In general conference in April 2011, President Thomas S. Monson said:
Where once the standards of the Church and the standards of society were mostly compatible, now there is a wide chasm between us, and it’s growing ever wider. . . .
The Savior of mankind described Himself as being in the world but not of the world [see John 17:14; D&C 49:5]. We also can be in the world but not of the world as we reject false concepts and false teachings and remain true to that which God has commanded.11
The world would tell us that truth and honesty are difficult to define. The world finds humor in casual lying and quickly excuses so-called “innocent” deception. The contrast between right and wrong is dulled, and the consequences of dishonesty are minimized.
Brigham Young University was established by the hand of the Lord and is watched over by His prophets. At Brigham Young University, truth received through the Spirit of the Lord is readily available to those who are worthy and desire this influence.
To constantly receive the Spirit of Truth, our lives must be filled with truth and honesty. As we become completely honest, our spiritual eyes are opened to increased enlightenment.
You can easily understand how this spiritual strength lifts our learning in the classroom. But can you also see how this principle applies to your critical decisions of how you spend your time, with whom you spend your time, and how you shape the life that will follow BYU?
You cannot separate the spiritual endowment of truth you need and want to receive here at BYU from your being a person of honesty and truth. The truth you seek is tied to the person you are. Light, spiritual answers, and heavenly direction are unalterably linked to your own honesty and truth. Many of your lasting satisfactions here at BYU will come as you continually elevate your commitment to personal honesty.
As a student you will appreciate the story told by Roy D. Atkin:
After a number of students dropped out following [my first] year[in dental school, the] classes became even more competitive. Everyone worked hard to be at the top of the class. As the competition increased, some students decided that the way to succeed was by cheating. This troubled me greatly. . . .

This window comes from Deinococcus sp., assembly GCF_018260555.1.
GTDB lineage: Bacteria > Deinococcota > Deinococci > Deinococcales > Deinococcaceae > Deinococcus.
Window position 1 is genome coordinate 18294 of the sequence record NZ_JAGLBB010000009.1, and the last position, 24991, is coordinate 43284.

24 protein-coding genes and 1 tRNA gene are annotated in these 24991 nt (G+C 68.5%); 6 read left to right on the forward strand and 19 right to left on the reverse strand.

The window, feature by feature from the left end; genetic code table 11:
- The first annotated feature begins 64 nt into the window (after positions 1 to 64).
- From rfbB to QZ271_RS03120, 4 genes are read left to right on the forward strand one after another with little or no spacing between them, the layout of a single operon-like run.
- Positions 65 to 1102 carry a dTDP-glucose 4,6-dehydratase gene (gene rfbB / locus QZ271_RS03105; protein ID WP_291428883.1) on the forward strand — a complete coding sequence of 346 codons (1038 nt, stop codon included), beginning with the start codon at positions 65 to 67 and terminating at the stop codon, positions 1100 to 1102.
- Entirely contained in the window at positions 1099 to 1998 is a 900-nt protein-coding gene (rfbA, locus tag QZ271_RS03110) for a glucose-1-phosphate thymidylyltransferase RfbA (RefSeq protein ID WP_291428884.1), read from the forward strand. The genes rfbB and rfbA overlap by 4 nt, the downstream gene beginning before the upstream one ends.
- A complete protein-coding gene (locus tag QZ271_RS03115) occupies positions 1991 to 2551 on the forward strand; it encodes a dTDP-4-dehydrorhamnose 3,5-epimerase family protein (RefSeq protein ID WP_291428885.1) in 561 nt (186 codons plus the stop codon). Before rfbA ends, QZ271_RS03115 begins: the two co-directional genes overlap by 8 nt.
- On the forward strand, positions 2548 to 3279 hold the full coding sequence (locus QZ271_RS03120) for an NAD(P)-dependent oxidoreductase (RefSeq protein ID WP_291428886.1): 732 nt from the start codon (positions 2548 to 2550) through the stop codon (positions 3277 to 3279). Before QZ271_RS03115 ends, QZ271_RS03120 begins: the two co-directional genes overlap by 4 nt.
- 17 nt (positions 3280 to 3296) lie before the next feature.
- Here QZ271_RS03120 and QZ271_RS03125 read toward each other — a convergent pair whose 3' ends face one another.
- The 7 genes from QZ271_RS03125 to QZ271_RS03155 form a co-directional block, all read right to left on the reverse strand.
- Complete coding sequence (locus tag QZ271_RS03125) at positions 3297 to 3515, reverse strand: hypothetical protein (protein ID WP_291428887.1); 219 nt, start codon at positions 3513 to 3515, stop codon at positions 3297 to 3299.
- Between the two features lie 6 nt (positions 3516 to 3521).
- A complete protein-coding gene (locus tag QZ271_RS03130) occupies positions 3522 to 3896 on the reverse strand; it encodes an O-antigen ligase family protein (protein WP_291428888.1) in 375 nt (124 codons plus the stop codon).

During summer break, I [visited] a dentist who had graduated from my school. I talked to him about cheating. He said he had encountered the same problem.
“What did you do?” I asked.
“What could I do?” he replied. “I had no choice but to cheat occasionally.” . . .
. . . I knew I couldn’t cheat. I wanted to be right with God even more than I wanted to become a dentist.
[During] my [third] year, I was offered a copy of an upcoming test in a crucial class. Obviously that meant some of my classmates would have the test questions ahead of time. I declined the offer. When the corrected test papers were returned, the class average was extremely high, making my score low in comparison. The professor asked to speak to me.
“Roy,” he said, “you usually do well on tests. What happened?”
“Sir,” I told my professor, “on the next exam, if you give a test that you have never given before, I believe you will find that I do very well.” There was no reply.
We had another test in the same class. As the test was handed out, there were audible groans. It was a test the teacher had never given before. When our graded tests were handed back, I had received one of the highest grades in the class. From then on, all the tests were new.12
As disciples of Christ, the divine standard of honesty grows within us. In the Book of Mormon, King Benjamin’s admonition to “[put] off the natural man”13 is in part a call for a more heightened sense of honesty and truth.
To the Ephesians, the Apostle Paul counseled: “Put off . . . the old man, which is corrupt . . . and be renewed in the spirit of your mind.” Paul then gave specific counsel on becoming a “new man” or a “new woman.” The very first thing he told them to do was, “[Put] away lying, speak every man truth.”14
Thank you for your noble efforts in your young years to “put off . . . the old man.”
I like this definition of honesty: “Honesty is to be completely truthful, upright, and just.”15
Also, integrity is “[having] the moral courage to make [your] actions consistent with [your] knowledge of right and wrong.”16
President James E. Faust once told of applying for Officer’s Candidate School in the United States Army. He said:
I was summoned before the board of inquiry. My qualifications were few, but I had had two years of college and had finished a mission for the Church in South America.
The questions asked of me at the officers’ board of inquiry took a very surprising turn. Nearly all of them centered upon my beliefs. “Do you smoke?” “Do you drink?” “What do you think of others who smoke and drink?” I had no trouble answering these questions.
“Do you pray?” “Do you believe that an officer should pray?” The officer asking these questions was a hard-bitten career soldier. He did not look like he prayed very often. . . . I wanted to be an officer very much. . . .